Reflecting on 2020: Part 1
We all know that last year was unlike any other. There was no roadmap, no preexisting blueprint, and no grand master plan; this not only applies to Dôen on a business level and the entire team on a human level, but for the world as we all battled this international crisis at local, regional, and global levels all at once. We saw the impact of such, and we are not immune to or ignorant of the hardships, grief, trauma, exhaustion, and despair of the past year.
We began the year with our 2020 Resolutions, which spoke to sweeping changes internally and goal-setting for our environmental commitments and representation. While each resolution posed its own challenges -- which we were determined to work through collectively -- we had no idea what was to come. We spent January and February celebrating our Dôen community, volunteering at the Los Angeles Regional Food Bank, and announcing our Border Angels drive to collect necessities for families detained at border shelters. While we were still at the office, our employee-led resource groups had incredible first sessions: The Corporate Sustainability Committee scheduled a mobile refillery station to come to our parking lot and arranged for a substantive sustainability and apparel industry Q&A with our team, while our Diversity, Equity, Inclusion and Belonging Committee planned a team event with poet, activist, and author Sonya Renee Taylor for early March. Despite first cases being reported as early as December 2019, so many remained unaware and unprepared.
As this March now unfolds and we quickly approach the one-year mark of the first wave of Covid related shutdowns last year at this time, we are looking back on all that the past 12 months have brought for us, for our team, and for our global community. See below for some reflections on all that has come to pass for us personally, collectively, and globally.
This is the first installment of a three part series chronicling our year. Part 2: Summer will be released in a few months time!
Part 1: spring
It all slowed to an abrupt halt in March, approximately two weeks after New York reported its first case. On March 4th, Governor Newsom of California declared a state of emergency, and by the 12th, public school closures were announced in several states. The uncertainty of the moment was palpable, felt by all, and immediately had an impact on our perspective and our understanding of our global interconnectedness.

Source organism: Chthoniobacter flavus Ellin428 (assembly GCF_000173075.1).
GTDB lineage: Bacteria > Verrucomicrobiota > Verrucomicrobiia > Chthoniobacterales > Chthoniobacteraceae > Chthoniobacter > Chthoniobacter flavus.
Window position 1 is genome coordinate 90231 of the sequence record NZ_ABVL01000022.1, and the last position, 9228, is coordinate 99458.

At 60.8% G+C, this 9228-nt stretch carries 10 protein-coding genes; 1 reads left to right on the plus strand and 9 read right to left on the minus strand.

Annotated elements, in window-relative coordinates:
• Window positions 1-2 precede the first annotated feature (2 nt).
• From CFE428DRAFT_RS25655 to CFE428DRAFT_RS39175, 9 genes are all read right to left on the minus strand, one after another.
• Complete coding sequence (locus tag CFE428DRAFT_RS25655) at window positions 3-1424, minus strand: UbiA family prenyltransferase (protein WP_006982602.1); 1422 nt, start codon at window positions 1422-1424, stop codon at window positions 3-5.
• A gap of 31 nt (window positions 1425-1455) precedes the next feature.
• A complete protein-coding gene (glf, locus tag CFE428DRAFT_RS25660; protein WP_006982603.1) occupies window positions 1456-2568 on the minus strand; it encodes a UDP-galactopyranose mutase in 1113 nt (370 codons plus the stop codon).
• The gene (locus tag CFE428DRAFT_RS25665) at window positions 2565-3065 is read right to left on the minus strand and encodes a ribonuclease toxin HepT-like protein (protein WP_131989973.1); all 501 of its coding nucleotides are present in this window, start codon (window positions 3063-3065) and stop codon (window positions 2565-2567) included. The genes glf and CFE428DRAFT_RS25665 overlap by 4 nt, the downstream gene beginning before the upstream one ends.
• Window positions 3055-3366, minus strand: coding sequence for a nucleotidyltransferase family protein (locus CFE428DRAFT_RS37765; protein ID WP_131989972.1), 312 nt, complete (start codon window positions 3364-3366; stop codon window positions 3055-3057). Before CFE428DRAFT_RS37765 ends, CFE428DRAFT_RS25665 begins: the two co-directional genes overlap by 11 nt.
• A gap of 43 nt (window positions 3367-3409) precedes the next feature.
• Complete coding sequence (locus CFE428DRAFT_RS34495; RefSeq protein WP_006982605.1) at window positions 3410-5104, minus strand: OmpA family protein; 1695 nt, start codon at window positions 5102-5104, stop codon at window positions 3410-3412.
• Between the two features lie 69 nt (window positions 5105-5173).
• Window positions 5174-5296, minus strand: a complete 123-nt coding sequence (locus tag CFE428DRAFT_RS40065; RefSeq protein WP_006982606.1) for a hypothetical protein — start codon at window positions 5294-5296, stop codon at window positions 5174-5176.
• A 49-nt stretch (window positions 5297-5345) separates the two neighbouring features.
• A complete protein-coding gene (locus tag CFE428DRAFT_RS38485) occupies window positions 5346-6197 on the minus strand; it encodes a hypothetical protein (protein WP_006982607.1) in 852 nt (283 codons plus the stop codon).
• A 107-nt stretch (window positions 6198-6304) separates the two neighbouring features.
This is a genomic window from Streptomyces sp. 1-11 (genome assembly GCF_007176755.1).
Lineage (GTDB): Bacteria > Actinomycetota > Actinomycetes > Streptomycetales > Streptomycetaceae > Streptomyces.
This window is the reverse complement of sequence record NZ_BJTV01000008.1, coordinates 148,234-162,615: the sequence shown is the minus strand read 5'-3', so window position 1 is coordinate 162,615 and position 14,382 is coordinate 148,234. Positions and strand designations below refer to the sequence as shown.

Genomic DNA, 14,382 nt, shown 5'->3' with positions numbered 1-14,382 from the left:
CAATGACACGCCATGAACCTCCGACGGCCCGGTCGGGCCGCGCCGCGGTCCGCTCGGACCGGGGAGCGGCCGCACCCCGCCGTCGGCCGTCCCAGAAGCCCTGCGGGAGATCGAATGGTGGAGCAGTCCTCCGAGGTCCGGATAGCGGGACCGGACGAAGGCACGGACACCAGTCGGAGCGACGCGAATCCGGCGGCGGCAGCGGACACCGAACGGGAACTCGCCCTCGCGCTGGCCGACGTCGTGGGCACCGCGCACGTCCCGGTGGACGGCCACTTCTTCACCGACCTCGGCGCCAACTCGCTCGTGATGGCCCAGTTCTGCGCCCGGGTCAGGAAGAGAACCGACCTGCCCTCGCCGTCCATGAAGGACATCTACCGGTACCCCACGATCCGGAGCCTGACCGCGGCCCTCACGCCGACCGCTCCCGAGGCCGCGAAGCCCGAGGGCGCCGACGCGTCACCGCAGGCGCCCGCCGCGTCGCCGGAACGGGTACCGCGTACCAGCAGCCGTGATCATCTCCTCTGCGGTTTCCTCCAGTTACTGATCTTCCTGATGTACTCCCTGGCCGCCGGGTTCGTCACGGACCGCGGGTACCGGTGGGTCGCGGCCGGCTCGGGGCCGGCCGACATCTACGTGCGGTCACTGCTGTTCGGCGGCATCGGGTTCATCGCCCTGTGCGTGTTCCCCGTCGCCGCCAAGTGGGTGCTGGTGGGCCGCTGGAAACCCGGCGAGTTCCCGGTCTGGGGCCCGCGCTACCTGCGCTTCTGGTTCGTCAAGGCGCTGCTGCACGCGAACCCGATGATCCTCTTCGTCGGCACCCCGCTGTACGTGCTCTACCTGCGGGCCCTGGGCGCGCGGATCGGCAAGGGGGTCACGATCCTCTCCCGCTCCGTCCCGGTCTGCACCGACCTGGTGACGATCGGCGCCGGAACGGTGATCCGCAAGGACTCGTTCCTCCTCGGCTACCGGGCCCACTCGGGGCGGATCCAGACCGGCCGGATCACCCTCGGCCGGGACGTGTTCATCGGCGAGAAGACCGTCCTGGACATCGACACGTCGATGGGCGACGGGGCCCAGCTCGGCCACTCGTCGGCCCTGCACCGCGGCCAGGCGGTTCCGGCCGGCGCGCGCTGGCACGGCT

Employee health and safety in uncharted times became first priority, and work schedules, accommodating individual department needs and shifting to remote whenever possible, were announced. Just a week after our Diversity, Equity, Inclusion and Belonging Committee hosted an inspiring and moving speaker event with Sonya Renee Taylor at our offices, we temporarily closed the Brentwood Country Mart store on March 16th, and reaffirmed our dedication to putting our team and extended communities at the forefront of all that we do.
Our Logistics Team was already feeling the impact of COVID-19 related delays, effecting shipment lead times and flight cancellations. Travel bans were put into place around the world. On March 15th, Peru went on lockdown, and a week later, India anticipated a lockdown mandate imminently; as both are central manufacturing locations for us, our teams worked day in and day out to strategize. This alone was a giant task.
It became clear that future launches and our production schedule for the year would be greatly affected. At the end of the month, our team and primary vendor in India worked together closely to determine a long-term strategy, partnering to determine new timelines for each fabric and each group of styles. Our primary goal throughout this time was to continue to pay our vendors, with whom we have invaluable relationships. The gravity of the pandemic -- and the human toll, worldwide -- became increasingly more stark, and harder to bear. Our infrastructure and national leadership seemed incapable of navigating the impact -- and leaving so many workers, women, and children utterly unprotected without a plan or strategy for safety and sustainable, science-based solutions.